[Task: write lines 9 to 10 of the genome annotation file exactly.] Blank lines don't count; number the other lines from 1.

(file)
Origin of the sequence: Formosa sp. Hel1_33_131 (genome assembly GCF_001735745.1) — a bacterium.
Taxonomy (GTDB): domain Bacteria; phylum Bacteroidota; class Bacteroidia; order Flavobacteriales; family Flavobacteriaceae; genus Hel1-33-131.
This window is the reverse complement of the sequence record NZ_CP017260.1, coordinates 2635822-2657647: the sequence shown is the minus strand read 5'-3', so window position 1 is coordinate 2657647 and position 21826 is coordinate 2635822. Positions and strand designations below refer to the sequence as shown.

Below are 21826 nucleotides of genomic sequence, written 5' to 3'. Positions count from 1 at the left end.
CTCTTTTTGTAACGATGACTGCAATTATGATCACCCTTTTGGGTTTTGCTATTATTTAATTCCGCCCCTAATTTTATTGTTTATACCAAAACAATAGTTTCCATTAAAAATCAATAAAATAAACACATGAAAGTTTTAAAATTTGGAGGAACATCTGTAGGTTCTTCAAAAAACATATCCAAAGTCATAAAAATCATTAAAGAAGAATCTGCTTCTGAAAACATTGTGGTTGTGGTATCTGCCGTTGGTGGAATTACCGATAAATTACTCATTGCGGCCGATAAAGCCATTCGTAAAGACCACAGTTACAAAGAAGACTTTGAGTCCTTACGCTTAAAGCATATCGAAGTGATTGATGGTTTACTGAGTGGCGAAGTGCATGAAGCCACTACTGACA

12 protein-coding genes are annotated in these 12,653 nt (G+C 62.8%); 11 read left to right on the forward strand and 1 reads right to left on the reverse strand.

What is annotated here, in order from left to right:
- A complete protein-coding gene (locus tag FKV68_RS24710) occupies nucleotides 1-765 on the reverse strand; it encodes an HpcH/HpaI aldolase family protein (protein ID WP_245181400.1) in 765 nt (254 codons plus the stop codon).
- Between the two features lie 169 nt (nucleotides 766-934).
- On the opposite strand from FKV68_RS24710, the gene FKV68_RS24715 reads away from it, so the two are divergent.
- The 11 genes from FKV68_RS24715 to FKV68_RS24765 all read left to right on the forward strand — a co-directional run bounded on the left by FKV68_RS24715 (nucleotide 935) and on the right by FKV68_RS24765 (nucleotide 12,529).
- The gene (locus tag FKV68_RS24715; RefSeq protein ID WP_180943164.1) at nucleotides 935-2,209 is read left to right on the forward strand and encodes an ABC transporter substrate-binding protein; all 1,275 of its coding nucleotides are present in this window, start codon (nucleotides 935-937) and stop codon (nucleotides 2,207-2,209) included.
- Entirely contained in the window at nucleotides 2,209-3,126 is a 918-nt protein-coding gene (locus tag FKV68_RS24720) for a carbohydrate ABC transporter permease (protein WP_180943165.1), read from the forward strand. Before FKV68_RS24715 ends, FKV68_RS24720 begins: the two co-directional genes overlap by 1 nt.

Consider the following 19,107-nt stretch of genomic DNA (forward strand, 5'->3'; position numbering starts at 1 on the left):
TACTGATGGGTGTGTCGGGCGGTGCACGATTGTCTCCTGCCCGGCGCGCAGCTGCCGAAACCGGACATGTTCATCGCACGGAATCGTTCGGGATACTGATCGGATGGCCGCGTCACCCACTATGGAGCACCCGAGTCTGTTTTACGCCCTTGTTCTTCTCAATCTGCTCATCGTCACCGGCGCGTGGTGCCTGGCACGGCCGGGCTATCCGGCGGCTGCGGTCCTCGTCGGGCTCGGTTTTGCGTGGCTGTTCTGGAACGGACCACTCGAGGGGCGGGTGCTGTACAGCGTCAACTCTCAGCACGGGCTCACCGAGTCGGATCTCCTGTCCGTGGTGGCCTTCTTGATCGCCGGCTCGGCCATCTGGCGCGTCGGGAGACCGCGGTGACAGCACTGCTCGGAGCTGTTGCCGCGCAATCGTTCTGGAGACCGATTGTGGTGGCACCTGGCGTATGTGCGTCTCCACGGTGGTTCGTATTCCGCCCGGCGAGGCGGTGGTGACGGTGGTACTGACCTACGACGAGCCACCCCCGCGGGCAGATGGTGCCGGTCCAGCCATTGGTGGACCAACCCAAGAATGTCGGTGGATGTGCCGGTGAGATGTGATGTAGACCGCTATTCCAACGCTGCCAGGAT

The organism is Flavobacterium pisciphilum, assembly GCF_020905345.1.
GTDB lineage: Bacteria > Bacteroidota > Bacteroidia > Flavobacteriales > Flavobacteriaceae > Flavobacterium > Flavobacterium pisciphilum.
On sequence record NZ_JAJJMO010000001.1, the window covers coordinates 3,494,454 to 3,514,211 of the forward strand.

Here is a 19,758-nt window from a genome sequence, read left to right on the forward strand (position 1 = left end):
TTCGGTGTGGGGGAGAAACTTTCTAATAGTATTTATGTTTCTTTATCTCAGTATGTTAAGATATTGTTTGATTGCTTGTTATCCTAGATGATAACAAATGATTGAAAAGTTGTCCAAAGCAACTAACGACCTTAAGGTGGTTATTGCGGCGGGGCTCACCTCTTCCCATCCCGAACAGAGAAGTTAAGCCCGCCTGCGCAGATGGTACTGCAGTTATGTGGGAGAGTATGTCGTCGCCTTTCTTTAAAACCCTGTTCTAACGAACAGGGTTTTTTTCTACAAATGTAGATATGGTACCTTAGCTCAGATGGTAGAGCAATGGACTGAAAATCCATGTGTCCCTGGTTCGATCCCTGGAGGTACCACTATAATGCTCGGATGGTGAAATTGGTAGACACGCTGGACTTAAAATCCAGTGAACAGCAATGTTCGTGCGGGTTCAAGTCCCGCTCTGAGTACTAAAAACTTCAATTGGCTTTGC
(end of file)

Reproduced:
- Between the two features lie 169 nt (nucleotides 766-934).
- On the opposite strand from FKV68_RS24710, the gene FKV68_RS24715 reads away from it, so the two are divergent.